Global Programs

Café del Futuro project brings Puerto Rican coffee growers “closer to the co-op world than ever”

Members of NCBA CLUSA’s Board of Directors and staff learn about the sustainable, shade-grown coffee practices PROCAFE is promoting.

In February, members of NCBA CLUSA’s Board of Directors and staff visited Puerto Rico, gaining firsthand insight into the island’s growing cooperative environment and local coffee industry. A visit to the mountain town of Adjuntas showcased NCBA CLUSA and its partners’ impact in the region through Café del Futuro—a four-year project under the U.S. Department of Agriculture (USDA)’s Natural Resource Conservation Service (NRCS) Partnership for Climate Smart Commodities pilot program.

The $15 million pilot project aims to incentivize 2,000 coffee growers across Puerto Rico’s principal coffee-producing municipalities to implement climate-smart conservation practices and bolster economic vitality in the region through access to subsidized planting material, technical assistance and cash incentives. Additionally, the project seeks to quantify greenhouse benefits from the implementation of these practices as well as expand or open new markets for climate-smart coffee products. To accomplish this, Café del Futuro brings together a consortium of cooperatives, organizations for underserved farmers, and academic bodies. Key local partners include Productores de Café de Puerto Rico (PROCAFE), University of Puerto Rico’s Estación Experimental Agrícola (UPR-EEA) and Liga de Cooperatives de Puerto Rico. SustainCERT, an independent, international carbon markets validation and verification actor, is also supporting the project.

Puerto Rico’s coffee industry has encountered serious challenges over the past decade. A sharp decline in production was amplified by Hurricanes Irma and Maria in 2017, which destroyed more than 80 percent of coffee plantations on the island; then Hurricane Fiona in 2022 damaging 35 percent of the harvest. A declining population and subsequent labor shortages also threaten the workforce, with the average age of a coffee farmer in Puerto Rico nearing 65 years old. Furthermore, unorganized farmers struggle to pay the high costs of imported fertilizers and access specialty coffee markets.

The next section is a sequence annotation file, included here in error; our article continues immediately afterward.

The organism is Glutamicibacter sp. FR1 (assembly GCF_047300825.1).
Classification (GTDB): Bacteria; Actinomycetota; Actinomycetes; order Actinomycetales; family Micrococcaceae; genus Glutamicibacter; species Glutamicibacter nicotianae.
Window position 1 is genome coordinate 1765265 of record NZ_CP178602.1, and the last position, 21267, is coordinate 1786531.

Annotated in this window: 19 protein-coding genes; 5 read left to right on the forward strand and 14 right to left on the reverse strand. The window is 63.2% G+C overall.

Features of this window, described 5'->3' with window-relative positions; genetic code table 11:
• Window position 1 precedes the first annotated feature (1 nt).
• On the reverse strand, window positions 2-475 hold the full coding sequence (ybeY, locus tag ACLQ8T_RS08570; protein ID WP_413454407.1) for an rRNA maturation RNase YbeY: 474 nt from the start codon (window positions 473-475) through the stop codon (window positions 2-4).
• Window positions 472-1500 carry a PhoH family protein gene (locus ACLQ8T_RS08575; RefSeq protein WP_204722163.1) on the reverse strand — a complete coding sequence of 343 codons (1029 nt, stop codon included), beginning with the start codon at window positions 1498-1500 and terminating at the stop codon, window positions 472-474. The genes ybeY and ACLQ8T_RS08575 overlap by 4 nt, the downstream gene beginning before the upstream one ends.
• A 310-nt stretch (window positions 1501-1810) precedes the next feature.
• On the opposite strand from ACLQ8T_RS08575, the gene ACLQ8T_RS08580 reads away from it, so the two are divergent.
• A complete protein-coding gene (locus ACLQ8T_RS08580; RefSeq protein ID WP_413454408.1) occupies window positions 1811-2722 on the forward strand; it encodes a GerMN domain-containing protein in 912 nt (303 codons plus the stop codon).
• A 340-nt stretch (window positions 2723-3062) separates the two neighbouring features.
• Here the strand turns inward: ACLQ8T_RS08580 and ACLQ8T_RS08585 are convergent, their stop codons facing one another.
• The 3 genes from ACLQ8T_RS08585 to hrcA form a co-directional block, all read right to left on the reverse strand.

PROCAFE, a nonprofit organization supporting Puerto Rican coffee producers and farmers, was consequently established in 2018. PROCAFE has already planted more than 3.5 million trees in the five years since the hurricanes. Building upon this past success, Café del Futuro is committed to continue enriching the landscape by planting an additional 2.7 million trees over the coming years.

In partnership with NCBA CLUSA’s Café del Futuro project, PROCAFE has leveraged their position in the coffee-growing community to boost the adoption of sustainable, shade-grown coffee practices, subsidized through USDA funding. Thus far, more than 250 agreements have been signed with local coffee growers to participate in the project, with 133 fully enrolled by meeting USDA environmental compliance regulations.

PROCAFE Executive Director CJ Acosta (center) and Board Member Remy Rodriguez (right) meet with Deputy Secretary of Agriculture Xochitl Torres Small at NCBA CLUSA’s Cooperative IMPACT Conference in October 2023.

The project also encourages the cooperative business model to reduce costs, encourage local self-management and increase market access for coffee growers. According to CJ Acosta, Executive Director of PROCAFE, “this initiative brings us closer than ever to the co-op world.” The organization is also looking to credit unions as an alternative to more exploitative lenders to provide farmers with access to capital in the form of microloans.

Raising local ownership of coffee production holds significant potential for Puerto Rico’s economy. Currently, less than 20 percent of the island’s coffee demand is met by local farmers—the vast majority of coffee is imported from outside countries, along with the revenues. An increase in locally-grown coffee would mean that “the money stays [in the community]. That’s what we’re looking for,” said Jorge Sanders, an adviser at PROCAFE.

As Café del Futuro nears the completion of its first year of programming, the project is looking ahead to further engaging with the coffee-growing community to expand implementation and strengthen the crop’s place in the market. Through Partnerships for Climate-Smart Commodities, NCBA CLUSA, USDA and local partners are committed to supporting the climate-resilient agriculture and cooperative sectors in Puerto Rico.

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